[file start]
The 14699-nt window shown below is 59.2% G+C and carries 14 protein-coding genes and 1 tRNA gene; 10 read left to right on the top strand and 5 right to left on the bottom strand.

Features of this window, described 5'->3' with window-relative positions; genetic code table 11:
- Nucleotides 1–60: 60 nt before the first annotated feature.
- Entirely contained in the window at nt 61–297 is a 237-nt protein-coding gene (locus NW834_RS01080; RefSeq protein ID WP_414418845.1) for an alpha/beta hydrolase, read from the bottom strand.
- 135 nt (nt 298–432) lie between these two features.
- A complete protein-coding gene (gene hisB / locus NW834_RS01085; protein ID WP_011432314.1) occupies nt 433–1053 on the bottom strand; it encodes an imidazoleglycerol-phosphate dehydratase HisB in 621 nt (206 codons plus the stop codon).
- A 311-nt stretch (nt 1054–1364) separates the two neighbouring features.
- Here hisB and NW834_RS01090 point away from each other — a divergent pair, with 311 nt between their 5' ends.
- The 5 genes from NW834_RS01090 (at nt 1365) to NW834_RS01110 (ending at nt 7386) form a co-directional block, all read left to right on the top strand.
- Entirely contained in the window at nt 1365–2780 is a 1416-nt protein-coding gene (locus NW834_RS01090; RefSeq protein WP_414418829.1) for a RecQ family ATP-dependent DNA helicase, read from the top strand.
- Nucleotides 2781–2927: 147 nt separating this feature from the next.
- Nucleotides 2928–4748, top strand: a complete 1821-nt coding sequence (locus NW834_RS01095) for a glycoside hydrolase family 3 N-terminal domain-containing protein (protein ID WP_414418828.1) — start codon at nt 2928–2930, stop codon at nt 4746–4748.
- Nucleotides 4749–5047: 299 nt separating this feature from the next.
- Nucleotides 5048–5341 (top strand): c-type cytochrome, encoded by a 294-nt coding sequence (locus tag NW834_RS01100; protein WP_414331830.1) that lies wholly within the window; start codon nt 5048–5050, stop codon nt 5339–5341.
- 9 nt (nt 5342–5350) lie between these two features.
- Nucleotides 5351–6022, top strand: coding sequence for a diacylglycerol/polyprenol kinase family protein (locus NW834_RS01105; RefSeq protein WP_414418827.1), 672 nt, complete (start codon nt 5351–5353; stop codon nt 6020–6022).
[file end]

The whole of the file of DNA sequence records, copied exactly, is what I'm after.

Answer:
The 14699-nt window shown below is 59.2% G+C and carries 14 protein-coding genes and 1 tRNA gene; 10 read left to right on the top strand and 5 right to left on the bottom strand.

Features of this window, described 5'->3' with window-relative positions; genetic code table 11:
- Nucleotides 1–60: 60 nt before the first annotated feature.
- Entirely contained in the window at nt 61–297 is a 237-nt protein-coding gene (locus NW834_RS01080; RefSeq protein ID WP_414418845.1) for an alpha/beta hydrolase, read from the bottom strand.
- 135 nt (nt 298–432) lie between these two features.
- A complete protein-coding gene (gene hisB / locus NW834_RS01085; protein ID WP_011432314.1) occupies nt 433–1053 on the bottom strand; it encodes an imidazoleglycerol-phosphate dehydratase HisB in 621 nt (206 codons plus the stop codon).
- A 311-nt stretch (nt 1054–1364) separates the two neighbouring features.
- Here hisB and NW834_RS01090 point away from each other — a divergent pair, with 311 nt between their 5' ends.
- The 5 genes from NW834_RS01090 (at nt 1365) to NW834_RS01110 (ending at nt 7386) form a co-directional block, all read left to right on the top strand.
- Entirely contained in the window at nt 1365–2780 is a 1416-nt protein-coding gene (locus NW834_RS01090; RefSeq protein WP_414418829.1) for a RecQ family ATP-dependent DNA helicase, read from the top strand.
- Nucleotides 2781–2927: 147 nt separating this feature from the next.
- Nucleotides 2928–4748, top strand: a complete 1821-nt coding sequence (locus NW834_RS01095) for a glycoside hydrolase family 3 N-terminal domain-containing protein (protein ID WP_414418828.1) — start codon at nt 2928–2930, stop codon at nt 4746–4748.
- Nucleotides 4749–5047: 299 nt separating this feature from the next.
- Nucleotides 5048–5341 (top strand): c-type cytochrome, encoded by a 294-nt coding sequence (locus tag NW834_RS01100; protein WP_414331830.1) that lies wholly within the window; start codon nt 5048–5050, stop codon nt 5339–5341.
- 9 nt (nt 5342–5350) lie between these two features.
- Nucleotides 5351–6022, top strand: coding sequence for a diacylglycerol/polyprenol kinase family protein (locus NW834_RS01105; RefSeq protein WP_414418827.1), 672 nt, complete (start codon nt 5351–5353; stop codon nt 6020–6022).